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Publication numberUS20090157652 A1
Publication typeApplication
Application numberUS 11/959,182
Publication dateJun 18, 2009
Filing dateDec 18, 2007
Priority dateDec 18, 2007
Also published asUS7720870
Publication number11959182, 959182, US 2009/0157652 A1, US 2009/157652 A1, US 20090157652 A1, US 20090157652A1, US 2009157652 A1, US 2009157652A1, US-A1-20090157652, US-A1-2009157652, US2009/0157652A1, US2009/157652A1, US20090157652 A1, US20090157652A1, US2009157652 A1, US2009157652A1
InventorsLuciano Barbosa, Flavio Junqueira, Vassilis Plachouras, Ricardo Baeza-Yates
Original AssigneeLuciano Barbosa, Flavio Junqueira, Vassilis Plachouras, Ricardo Baeza-Yates
Export CitationBiBTeX, EndNote, RefMan
External Links: USPTO, USPTO Assignment, Espacenet
Method and system for quantifying the quality of search results based on cohesion
US 20090157652 A1
Abstract
A method and system for quantifying the quality of search results from a search engine based on cohesion. The method and system include modeling a set of search engine search results as a cluster and measuring the cohesion of the cluster. In an embodiment, the cohesion of the cluster is the average similarity between the cluster elements to a centroid vector. The centroid vector is the average of the weights of the vectors of the cluster. The similarity between the centroid vector and the cluster's elements is the cosine similarity measure. Each document in the set of search results is represented by a vector where each cell of the vector represents a stemmed word. Each cell has a cell value which is the frequency of the corresponding stemmed word in a document multiplied by a weight that takes into account the location of the stemmed word within the document.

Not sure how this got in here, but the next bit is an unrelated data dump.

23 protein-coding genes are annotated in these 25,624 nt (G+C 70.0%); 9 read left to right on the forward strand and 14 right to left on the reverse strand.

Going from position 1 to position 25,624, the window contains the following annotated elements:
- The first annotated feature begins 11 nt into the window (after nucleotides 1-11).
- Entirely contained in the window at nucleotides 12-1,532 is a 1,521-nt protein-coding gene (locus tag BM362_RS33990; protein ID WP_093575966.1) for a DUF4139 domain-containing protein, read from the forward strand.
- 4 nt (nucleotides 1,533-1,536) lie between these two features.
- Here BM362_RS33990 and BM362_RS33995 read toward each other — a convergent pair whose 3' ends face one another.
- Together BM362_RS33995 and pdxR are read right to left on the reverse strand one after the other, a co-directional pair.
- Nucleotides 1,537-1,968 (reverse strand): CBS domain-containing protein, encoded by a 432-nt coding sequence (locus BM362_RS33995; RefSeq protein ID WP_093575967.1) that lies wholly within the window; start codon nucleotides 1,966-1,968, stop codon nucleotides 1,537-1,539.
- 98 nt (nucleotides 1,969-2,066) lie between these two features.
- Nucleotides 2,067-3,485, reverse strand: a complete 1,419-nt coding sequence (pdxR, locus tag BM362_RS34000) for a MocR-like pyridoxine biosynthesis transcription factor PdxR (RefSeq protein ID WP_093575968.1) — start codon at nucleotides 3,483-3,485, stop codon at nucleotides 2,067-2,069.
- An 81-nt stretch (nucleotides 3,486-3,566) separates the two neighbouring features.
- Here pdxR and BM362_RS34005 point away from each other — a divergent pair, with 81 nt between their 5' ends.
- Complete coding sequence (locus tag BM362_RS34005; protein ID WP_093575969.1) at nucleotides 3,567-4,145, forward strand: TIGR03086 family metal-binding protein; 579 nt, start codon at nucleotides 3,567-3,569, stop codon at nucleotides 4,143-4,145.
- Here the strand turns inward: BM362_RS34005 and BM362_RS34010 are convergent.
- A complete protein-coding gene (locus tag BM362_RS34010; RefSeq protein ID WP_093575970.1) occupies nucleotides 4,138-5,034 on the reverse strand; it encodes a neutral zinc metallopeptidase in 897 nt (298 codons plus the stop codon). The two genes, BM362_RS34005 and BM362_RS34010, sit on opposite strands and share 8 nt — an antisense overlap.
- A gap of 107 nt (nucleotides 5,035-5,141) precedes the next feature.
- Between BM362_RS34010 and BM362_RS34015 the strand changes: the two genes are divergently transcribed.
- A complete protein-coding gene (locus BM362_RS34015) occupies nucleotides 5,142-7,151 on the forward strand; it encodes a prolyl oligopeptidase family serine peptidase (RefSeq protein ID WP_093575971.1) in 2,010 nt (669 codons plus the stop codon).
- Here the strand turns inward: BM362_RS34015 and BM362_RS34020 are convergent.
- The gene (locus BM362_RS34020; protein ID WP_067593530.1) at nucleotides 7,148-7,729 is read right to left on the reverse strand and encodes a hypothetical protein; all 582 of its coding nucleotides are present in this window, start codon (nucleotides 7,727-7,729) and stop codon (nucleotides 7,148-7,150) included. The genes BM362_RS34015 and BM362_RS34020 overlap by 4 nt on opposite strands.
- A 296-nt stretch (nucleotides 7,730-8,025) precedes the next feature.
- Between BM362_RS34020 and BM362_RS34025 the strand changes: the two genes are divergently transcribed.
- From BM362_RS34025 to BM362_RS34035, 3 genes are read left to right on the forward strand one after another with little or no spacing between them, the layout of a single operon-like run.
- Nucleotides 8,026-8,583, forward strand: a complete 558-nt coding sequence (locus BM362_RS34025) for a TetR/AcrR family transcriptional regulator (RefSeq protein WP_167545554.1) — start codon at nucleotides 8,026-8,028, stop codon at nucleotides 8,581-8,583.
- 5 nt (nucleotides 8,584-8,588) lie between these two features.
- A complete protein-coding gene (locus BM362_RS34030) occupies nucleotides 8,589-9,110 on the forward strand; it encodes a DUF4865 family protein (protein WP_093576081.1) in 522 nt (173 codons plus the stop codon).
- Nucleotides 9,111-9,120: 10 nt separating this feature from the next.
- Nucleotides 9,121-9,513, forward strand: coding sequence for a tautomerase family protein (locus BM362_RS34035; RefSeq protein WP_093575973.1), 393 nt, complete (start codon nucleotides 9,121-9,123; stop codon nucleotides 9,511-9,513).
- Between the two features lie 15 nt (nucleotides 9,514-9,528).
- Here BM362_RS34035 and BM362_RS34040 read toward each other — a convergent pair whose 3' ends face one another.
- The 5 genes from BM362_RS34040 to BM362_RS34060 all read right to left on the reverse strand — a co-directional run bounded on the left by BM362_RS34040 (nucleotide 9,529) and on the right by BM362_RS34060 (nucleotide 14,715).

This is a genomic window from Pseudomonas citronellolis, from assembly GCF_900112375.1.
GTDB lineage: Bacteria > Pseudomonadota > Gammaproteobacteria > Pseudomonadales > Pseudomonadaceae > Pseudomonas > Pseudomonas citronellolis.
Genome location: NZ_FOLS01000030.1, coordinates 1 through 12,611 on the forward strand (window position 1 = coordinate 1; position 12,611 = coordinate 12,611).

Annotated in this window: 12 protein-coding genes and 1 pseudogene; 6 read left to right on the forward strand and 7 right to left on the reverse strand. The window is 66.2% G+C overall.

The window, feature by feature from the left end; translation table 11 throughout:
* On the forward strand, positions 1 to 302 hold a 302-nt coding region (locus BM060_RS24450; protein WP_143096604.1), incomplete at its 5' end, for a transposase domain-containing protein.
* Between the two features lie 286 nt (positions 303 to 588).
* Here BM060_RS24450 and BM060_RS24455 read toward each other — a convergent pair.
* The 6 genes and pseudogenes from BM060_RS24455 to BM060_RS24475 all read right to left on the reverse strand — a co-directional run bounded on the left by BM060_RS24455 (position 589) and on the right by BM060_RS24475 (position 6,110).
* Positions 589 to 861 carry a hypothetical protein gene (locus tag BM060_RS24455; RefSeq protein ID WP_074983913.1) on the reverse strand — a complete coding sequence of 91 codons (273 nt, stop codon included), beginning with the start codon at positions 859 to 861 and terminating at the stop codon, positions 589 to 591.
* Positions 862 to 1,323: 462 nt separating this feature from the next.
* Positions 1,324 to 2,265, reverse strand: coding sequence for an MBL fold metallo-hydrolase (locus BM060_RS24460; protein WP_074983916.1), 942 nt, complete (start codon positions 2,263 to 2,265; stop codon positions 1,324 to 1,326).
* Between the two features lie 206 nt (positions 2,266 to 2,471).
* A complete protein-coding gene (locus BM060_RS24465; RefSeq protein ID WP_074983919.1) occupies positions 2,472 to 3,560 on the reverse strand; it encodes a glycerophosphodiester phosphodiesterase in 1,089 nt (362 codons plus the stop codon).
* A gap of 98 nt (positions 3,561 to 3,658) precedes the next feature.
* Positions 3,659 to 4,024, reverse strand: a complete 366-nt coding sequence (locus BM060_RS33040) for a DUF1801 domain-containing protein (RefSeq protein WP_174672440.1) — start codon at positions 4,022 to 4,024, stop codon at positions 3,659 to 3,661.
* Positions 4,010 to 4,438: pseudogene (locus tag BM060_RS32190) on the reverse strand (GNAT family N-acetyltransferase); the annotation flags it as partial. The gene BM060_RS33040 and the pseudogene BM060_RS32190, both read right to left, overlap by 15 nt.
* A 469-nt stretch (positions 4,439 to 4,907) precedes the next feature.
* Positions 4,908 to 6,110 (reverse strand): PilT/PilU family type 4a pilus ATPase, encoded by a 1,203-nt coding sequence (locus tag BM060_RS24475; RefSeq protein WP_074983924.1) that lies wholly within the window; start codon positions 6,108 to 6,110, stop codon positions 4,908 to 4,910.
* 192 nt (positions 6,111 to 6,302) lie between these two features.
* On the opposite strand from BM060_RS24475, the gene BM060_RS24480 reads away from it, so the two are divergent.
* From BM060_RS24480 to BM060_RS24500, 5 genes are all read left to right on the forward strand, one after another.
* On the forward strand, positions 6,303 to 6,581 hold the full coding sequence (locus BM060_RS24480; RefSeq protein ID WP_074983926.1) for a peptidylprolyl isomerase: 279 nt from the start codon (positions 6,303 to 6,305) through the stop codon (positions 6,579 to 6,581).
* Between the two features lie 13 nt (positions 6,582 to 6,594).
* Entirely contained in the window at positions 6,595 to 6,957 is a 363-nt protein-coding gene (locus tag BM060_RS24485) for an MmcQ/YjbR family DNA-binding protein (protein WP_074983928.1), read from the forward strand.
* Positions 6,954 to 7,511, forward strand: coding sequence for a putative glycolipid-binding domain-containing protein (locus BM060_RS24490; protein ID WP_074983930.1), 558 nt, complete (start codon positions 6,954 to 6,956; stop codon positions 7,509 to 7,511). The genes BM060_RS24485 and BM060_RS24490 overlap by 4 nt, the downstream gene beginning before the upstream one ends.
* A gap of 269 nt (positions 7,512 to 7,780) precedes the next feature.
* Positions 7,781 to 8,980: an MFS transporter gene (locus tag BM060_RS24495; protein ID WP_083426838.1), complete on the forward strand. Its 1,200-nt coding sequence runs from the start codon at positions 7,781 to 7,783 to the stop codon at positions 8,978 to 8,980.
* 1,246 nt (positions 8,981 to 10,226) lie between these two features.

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Claims(24)
1. A computer-implemented method for evaluating a set of search results associated with a search engine, the method comprising:
representing the set of search results associated with the search engine as a set of vectors;
computing a centroid vector based on the set of vectors, wherein said centroid vector represents a prototype search result;
computing a cohesion metric, based on the set of vectors and the centroid vector, that quantifies the quality of the set of search results, wherein said cohesion metric represents the similarity between the set of search results to the prototype search result; and
storing the cohesion metric in volatile or non-volatile memory.
2. The computer-implemented method of claim 1, wherein the set of search results is associated with a set of documents, and wherein each vector in the set of vectors represents a document in the set of documents.
3. The computer-implemented method of claim 2, wherein each vector in the set of vectors contains one or more cells, and wherein each of the one or more cells contained in each vector represents a word in the set of documents, each of the one or more cells having a cell value that represents, at least in part, the frequency of the word in a document in the set of documents.
4. The computer-implemented method of claim 3, wherein the word is a stemmed word.